In Morneau’s fall update, corporate Canada awaits competitiveness plan
If there’s been a single issue for Canadian business leaders to rally around this year it’s that one – and more specifically losing their competitive advantage with our largest trading partner, the United States.
As U.S. President Donald Trump’s administration slashed the corporate tax rate from 35 to 21 per cent and accelerated how quickly U.S. companies can write-off most equipment, attention turned to Ottawa for a strategic response from Justin Trudeau’s Liberal government.
From Royal Bank of Canada CEO David McKay to Suncor Energy Inc. CEO Steve Williams, there has been a chorus of Canadian executives warning that the country is falling behind other nations in attracting foreign investment amid regulatory uncertainty and U.S. policy changes.
On Wednesday, Finance Minister Bill Morneau is set to deliver the fall economic statement – and the minister has the full attention of corporate Canada.
“We’re cautiously optimistic,” Goldy Hyder, president and CEO of the Business Council of Canada, told BNN Bloomberg in a recent interview when asked about Morneau addressing competitive concerns in his economic update.
For his part, Morneau says he has “heard about the importance of being able to make investments on a competitive basis,” and is vowing to deal with “some of those anxieties.”
In the run-up to Ottawa’s fiscal update, BNN Bloomberg asked business leaders and economists what they want from the plan, and here are some of their responses:
The fall economic statement “definitely needs to address the corporate tax-rate gap first and foremost – nothing else matters nearly enough.”
– David Rosenberg, chief economist and strategist, Gluskin Sheff + Associates.
“What many Canadian businesses have worried about over the last year or so is the corporate tax reductions in the United States … At the same time there was an accelerated depreciation on capital the U.S. put into place and that’s causing competitiveness issues… and a lot of concern on this side of the border.”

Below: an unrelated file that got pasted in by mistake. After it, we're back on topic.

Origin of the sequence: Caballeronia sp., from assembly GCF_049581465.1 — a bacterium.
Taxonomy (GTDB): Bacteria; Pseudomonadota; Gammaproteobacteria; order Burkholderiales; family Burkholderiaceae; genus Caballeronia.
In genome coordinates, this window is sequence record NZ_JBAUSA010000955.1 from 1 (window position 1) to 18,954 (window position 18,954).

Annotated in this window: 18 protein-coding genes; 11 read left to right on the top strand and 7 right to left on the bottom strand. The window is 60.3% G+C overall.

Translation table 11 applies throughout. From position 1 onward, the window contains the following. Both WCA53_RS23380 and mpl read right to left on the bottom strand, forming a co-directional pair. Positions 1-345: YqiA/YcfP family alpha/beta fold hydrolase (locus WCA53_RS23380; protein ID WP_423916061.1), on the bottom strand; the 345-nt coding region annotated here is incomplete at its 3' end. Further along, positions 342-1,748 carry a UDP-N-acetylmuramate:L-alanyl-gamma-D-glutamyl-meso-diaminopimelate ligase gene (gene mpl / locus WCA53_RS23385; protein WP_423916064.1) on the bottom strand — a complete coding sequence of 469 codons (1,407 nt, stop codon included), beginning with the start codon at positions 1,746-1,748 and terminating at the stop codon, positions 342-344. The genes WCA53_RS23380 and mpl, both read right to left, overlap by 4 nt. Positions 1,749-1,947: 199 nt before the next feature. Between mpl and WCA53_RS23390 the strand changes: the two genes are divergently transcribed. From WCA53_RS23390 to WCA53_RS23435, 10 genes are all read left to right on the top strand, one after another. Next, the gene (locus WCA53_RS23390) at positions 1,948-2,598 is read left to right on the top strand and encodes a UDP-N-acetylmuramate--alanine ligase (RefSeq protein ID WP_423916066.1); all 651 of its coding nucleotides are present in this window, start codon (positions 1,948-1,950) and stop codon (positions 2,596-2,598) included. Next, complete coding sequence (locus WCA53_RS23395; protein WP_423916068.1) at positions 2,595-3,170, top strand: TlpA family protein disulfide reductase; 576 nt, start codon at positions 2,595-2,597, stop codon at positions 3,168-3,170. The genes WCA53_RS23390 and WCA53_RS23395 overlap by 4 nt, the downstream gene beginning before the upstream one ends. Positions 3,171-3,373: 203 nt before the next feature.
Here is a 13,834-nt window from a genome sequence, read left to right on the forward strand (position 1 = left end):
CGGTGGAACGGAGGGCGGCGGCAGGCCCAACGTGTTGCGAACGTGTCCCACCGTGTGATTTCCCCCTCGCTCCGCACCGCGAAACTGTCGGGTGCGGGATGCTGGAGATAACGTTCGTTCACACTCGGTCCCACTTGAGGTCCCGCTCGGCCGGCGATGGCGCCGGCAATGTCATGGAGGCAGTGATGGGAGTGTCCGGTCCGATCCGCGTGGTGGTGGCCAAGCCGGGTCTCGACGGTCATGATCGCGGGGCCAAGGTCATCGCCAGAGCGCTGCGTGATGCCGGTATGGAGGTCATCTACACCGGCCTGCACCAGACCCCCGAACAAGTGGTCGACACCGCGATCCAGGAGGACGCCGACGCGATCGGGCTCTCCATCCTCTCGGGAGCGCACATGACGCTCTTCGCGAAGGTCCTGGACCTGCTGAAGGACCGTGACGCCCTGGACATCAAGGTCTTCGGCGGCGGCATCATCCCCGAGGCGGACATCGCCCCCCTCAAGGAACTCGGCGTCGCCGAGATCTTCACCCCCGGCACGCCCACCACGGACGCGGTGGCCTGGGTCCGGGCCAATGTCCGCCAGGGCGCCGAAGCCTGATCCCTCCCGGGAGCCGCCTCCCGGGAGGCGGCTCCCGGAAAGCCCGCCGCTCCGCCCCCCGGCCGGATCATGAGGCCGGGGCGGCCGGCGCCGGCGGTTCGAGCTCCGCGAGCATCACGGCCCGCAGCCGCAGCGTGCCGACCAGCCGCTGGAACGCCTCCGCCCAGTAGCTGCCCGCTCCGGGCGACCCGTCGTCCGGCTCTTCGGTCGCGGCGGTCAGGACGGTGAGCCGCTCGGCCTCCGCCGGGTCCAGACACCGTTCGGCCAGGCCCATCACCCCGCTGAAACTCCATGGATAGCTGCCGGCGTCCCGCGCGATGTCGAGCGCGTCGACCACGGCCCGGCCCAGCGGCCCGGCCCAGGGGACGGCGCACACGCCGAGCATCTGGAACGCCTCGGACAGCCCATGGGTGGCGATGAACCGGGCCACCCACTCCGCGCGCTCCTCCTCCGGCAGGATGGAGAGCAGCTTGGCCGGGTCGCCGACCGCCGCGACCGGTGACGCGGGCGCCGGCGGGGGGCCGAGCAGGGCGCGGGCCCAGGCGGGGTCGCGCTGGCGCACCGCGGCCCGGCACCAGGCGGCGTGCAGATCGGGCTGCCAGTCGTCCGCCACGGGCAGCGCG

– Peter Hall, chief economist, Export Development Canada
“I will tell you, given we operate around the world and we have choices as to where we want to deploy our next $100 million of capital – we have choices and the tax rate does matter.”
– Dean Connor, president and CEO, Sun Life Financial
“In terms of things that could really start to make it better, a lot of people are talking about taxation. Canadian companies had an advantage relative to taxation, which they needed because of a lot of the other challenges. I think there are opportunities there to really hit productivity square-on.”
– Ian Dundas, president and CEO, Enerplus
“This is not some selfish agenda, this is about Canada… It’s a very, very competitive global environment for capital and if we can’t attract it it’s Canadians who suffer at the end of the day.”
– Goldy Hyder, president and CEO, Business Council of Canada
“We’d like to see the government at least commit to getting back to balance. Every deficit … is really taking fiscal room away from governments in the future if we really need it. When we have the next recession, we’re going to need that kind of stimulus room.”
– Ted Mallett, chief economist, Canadian Federation of Independent Business